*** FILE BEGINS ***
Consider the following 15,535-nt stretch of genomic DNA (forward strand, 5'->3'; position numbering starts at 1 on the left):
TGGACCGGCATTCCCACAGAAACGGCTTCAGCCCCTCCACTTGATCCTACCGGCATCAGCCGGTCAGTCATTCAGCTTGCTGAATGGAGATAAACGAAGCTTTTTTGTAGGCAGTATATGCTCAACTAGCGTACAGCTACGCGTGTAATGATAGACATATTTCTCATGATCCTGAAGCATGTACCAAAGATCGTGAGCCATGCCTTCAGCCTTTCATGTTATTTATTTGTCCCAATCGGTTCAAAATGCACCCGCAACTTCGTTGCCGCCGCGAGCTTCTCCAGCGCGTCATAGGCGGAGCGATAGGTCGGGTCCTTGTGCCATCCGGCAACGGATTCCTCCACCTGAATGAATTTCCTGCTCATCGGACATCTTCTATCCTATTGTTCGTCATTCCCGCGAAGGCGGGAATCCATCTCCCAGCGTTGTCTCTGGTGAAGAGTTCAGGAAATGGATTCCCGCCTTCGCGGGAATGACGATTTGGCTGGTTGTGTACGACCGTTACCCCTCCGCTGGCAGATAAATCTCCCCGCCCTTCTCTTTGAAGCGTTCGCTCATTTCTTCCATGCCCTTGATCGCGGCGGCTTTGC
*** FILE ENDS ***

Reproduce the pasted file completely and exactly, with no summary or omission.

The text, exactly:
Consider the following 15,535-nt stretch of genomic DNA (forward strand, 5'->3'; position numbering starts at 1 on the left):
TGGACCGGCATTCCCACAGAAACGGCTTCAGCCCCTCCACTTGATCCTACCGGCATCAGCCGGTCAGTCATTCAGCTTGCTGAATGGAGATAAACGAAGCTTTTTTGTAGGCAGTATATGCTCAACTAGCGTACAGCTACGCGTGTAATGATAGACATATTTCTCATGATCCTGAAGCATGTACCAAAGATCGTGAGCCATGCCTTCAGCCTTTCATGTTATTTATTTGTCCCAATCGGTTCAAAATGCACCCGCAACTTCGTTGCCGCCGCGAGCTTCTCCAGCGCGTCATAGGCGGAGCGATAGGTCGGGTCCTTGTGCCATCCGGCAACGGATTCCTCCACCTGAATGAATTTCCTGCTCATCGGACATCTTCTATCCTATTGTTCGTCATTCCCGCGAAGGCGGGAATCCATCTCCCAGCGTTGTCTCTGGTGAAGAGTTCAGGAAATGGATTCCCGCCTTCGCGGGAATGACGATTTGGCTGGTTGTGTACGACCGTTACCCCTCCGCTGGCAGATAAATCTCCCCGCCCTTCTCTTTGAAGCGTTCGCTCATTTCTTCCATGCCCTTGATCGCGGCGGCTTTGC